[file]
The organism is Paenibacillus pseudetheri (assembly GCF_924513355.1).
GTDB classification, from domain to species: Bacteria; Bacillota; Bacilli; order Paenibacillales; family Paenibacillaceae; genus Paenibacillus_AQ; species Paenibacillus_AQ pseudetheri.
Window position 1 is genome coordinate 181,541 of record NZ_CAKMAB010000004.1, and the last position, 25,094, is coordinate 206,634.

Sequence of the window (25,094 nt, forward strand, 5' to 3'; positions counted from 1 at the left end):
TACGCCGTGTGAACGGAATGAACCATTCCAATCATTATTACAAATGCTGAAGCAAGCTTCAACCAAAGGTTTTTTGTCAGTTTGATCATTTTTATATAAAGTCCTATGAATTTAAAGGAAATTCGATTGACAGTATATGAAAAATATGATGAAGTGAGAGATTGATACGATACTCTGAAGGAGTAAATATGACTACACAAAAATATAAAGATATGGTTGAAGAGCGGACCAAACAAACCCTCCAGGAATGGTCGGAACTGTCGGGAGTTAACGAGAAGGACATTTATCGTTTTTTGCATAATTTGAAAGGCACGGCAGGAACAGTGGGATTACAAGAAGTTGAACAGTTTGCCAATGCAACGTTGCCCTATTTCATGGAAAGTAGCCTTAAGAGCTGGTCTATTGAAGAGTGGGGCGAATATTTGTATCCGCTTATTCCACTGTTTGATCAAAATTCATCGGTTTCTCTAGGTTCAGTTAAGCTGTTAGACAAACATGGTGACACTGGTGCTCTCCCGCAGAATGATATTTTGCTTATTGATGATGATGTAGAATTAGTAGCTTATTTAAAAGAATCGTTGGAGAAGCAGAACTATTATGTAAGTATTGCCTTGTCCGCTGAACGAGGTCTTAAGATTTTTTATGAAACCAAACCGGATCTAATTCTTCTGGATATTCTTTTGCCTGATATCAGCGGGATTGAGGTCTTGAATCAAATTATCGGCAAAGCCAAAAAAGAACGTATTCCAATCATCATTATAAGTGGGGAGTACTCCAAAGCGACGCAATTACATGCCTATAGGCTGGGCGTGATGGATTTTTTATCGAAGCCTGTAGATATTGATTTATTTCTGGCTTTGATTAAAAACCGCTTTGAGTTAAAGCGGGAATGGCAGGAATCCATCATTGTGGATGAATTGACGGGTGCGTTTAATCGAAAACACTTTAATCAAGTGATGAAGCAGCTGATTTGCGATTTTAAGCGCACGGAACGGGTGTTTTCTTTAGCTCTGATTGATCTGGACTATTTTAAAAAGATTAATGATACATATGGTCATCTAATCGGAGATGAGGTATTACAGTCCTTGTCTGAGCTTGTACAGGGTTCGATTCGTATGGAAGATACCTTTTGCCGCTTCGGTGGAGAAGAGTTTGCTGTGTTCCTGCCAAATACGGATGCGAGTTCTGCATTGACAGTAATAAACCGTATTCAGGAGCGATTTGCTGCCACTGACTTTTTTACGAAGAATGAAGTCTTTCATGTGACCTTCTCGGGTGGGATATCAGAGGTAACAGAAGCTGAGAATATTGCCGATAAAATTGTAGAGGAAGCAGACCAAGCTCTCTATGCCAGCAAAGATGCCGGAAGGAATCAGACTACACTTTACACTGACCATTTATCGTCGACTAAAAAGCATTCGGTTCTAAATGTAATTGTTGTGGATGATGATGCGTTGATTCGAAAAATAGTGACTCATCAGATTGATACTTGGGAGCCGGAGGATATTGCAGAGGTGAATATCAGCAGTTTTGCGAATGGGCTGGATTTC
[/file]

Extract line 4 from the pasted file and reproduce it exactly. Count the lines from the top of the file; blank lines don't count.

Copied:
Sequence of the window (25,094 nt, forward strand, 5' to 3'; positions counted from 1 at the left end):